Consumer Experiences with Credit Cards

Article excerpt

By offering consumers both a means to pay for goods and services and a source of credit to finance such purchases, credit cards have become the most widely used credit instrument in the United States. As a payment device, credit cards are a ready substitute for checks, cash, and debit cards for most types of purchases. Credit cards facilitate transactions that would otherwise be difficult or costly, such as purchases over the Internet, by telephone, or outside the country. As a source of unsecured credit, credit cards provide consumers the option to finance at their discretion the purchase of an item over time without having to provide the creditor some form of collateral such as real estate or a vehicle. Moreover, the small required minimum payments on credit card balances allow consumers to determine themselves how quickly they want to repay the borrowed funds. Credit cards have other benefits as well, such as security protections on card transactions and rewards for use. All of these features have been valuable to consumers and have helped promote the widespread holding and use of credit cards.

Recent fluctuations in economic activity and changes in the regulation of credit cards have greatly affected the credit card market. As a consequence of the Great Recession and the slow economic recovery that has ensued, many consumers have experienced difficult financial circumstances. (1) During much of this period large numbers of consumers fell behind on their credit card payments, causing delinquency and charge-off rates to rise sharply. As a further sign of weakness in the market, outstanding balances on revolving credit, nearly all of which is credit card debt, fell for the longest consecutive number of months since national statistics have been kept and have only recently begun to rebound slowly. The situation has improved markedly since the end of the recession, particularly regarding the incidence of delinquency and default, but some of the effects of the downturn still linger, such as reduced levels of borrowing and more-restrictive underwriting.

The credit card market has been further buffeted by new consumer protection regulations, most notably the Credit Card Accountability Responsibility and Disclosure Act of 2009 (the Credit Card Act). (2) The Credit Card Act sought to improve disclosure of account terms and conditions to consumers. The act also restricts a number of card issuer practices that the Congress deemed to be unfair, deceptive, or not sufficiently transparent. The provisions of the Credit Card Act were implemented in phases, but all are now in effect. Among the provisions of the act are limits on "penalty" fees for making late payments or exceeding credit limits; rules that specify how creditors must allocate consumer payments to outstanding balances; and restrictions on certain risk-management practices by card issuers, particularly limiting their ability to raise the interest rate on an outstanding balance unless the account payments are significantly in arrears or the interest rate on the account is variable (tied to an index). Each of these provisions affects the revenues and costs of card issuers. (For further details about the provisions of the Credit Card Act, see the box "The Credit Card Accountability Responsibility and Disclosure Act.")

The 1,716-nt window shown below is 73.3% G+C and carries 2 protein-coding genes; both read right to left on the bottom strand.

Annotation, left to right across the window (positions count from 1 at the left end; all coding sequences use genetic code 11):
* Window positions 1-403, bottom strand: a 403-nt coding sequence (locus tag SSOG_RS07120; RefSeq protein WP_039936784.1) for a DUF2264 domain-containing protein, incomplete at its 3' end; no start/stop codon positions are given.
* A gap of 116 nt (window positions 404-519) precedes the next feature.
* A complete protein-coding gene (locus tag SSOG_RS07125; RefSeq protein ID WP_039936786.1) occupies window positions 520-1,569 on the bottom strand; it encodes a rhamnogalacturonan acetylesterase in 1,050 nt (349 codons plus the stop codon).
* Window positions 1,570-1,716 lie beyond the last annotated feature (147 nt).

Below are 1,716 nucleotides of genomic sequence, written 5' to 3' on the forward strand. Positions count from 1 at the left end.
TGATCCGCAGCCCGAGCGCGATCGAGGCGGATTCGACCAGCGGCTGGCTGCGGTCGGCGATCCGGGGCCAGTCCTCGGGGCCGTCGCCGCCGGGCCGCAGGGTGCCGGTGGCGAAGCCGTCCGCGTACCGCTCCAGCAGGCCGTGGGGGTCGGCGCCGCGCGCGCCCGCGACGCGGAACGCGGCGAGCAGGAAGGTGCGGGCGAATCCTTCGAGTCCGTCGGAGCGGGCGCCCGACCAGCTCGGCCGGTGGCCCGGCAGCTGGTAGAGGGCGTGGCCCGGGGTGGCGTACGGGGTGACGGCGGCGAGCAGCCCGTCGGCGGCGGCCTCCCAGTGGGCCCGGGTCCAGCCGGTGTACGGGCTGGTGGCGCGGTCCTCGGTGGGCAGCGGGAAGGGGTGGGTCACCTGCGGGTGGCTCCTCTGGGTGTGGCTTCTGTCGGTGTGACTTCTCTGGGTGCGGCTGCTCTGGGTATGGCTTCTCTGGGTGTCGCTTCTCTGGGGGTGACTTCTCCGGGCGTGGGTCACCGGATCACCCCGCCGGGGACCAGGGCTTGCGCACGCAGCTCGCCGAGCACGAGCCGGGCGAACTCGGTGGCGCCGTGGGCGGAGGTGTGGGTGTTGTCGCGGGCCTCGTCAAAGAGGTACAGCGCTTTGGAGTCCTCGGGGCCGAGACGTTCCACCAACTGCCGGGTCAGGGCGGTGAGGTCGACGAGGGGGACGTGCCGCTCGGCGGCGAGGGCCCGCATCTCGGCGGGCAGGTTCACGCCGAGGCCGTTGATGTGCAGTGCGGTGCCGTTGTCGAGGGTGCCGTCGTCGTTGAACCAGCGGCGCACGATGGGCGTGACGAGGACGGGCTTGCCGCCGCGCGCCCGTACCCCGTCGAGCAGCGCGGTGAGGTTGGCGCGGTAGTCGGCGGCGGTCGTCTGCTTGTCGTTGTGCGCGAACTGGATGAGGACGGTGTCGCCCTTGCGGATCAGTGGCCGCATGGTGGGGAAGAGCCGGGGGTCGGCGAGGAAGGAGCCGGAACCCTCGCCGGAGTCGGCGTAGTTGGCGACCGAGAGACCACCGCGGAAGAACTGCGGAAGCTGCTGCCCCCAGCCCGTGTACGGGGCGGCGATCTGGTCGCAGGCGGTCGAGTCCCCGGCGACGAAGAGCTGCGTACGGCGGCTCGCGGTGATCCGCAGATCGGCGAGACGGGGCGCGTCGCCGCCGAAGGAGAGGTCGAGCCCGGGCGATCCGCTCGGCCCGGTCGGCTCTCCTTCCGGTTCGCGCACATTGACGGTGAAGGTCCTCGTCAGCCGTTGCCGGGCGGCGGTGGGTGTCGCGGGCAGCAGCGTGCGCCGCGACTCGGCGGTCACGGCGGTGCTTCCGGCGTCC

Card issuers have responded to the changing economic conditions and regulatory environment by altering the prices and terms offered on credit cards, the size of credit lines made available to cardholders, and the marketing of and access to their products. Some of these adjustments are likely to continue to play out over time as card issuers evaluate the effects of their responses and consumers' reactions to these changes.

This article examines consumers' behavior, experiences, and attitudes with regard to credit cards in the aftermath of these economic and regulatory changes. Much of the data for this article are from a Federal Reserve-sponsored nationwide consumer survey conducted in February 2012 by the Thomson Reuters/University of Michigan Surveys of Consumers (Surveys of Consumers). …